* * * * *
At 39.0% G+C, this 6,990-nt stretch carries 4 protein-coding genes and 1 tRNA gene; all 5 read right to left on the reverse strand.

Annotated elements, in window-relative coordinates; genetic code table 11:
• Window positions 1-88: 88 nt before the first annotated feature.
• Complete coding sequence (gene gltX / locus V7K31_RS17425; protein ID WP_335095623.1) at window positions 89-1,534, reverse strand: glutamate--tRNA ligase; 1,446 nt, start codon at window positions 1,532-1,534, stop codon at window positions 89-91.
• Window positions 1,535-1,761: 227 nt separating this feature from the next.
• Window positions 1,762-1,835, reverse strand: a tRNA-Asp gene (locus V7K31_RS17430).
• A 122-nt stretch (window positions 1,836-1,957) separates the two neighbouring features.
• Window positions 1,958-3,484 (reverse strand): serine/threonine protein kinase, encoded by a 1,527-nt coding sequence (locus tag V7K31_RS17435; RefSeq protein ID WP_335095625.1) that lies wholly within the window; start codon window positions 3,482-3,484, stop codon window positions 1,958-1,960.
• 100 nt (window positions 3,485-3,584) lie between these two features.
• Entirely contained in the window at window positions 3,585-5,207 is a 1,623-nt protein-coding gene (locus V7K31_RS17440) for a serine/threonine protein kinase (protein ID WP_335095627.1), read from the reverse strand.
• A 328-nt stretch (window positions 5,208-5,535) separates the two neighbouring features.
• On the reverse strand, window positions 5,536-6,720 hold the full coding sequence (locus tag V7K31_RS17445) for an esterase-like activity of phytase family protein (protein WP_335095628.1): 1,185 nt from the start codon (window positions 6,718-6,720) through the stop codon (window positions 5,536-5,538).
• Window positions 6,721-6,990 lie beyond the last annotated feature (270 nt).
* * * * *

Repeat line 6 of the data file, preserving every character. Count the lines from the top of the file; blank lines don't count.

• Window positions 1,762-1,835, reverse strand: a tRNA-Asp gene (locus V7K31_RS17430).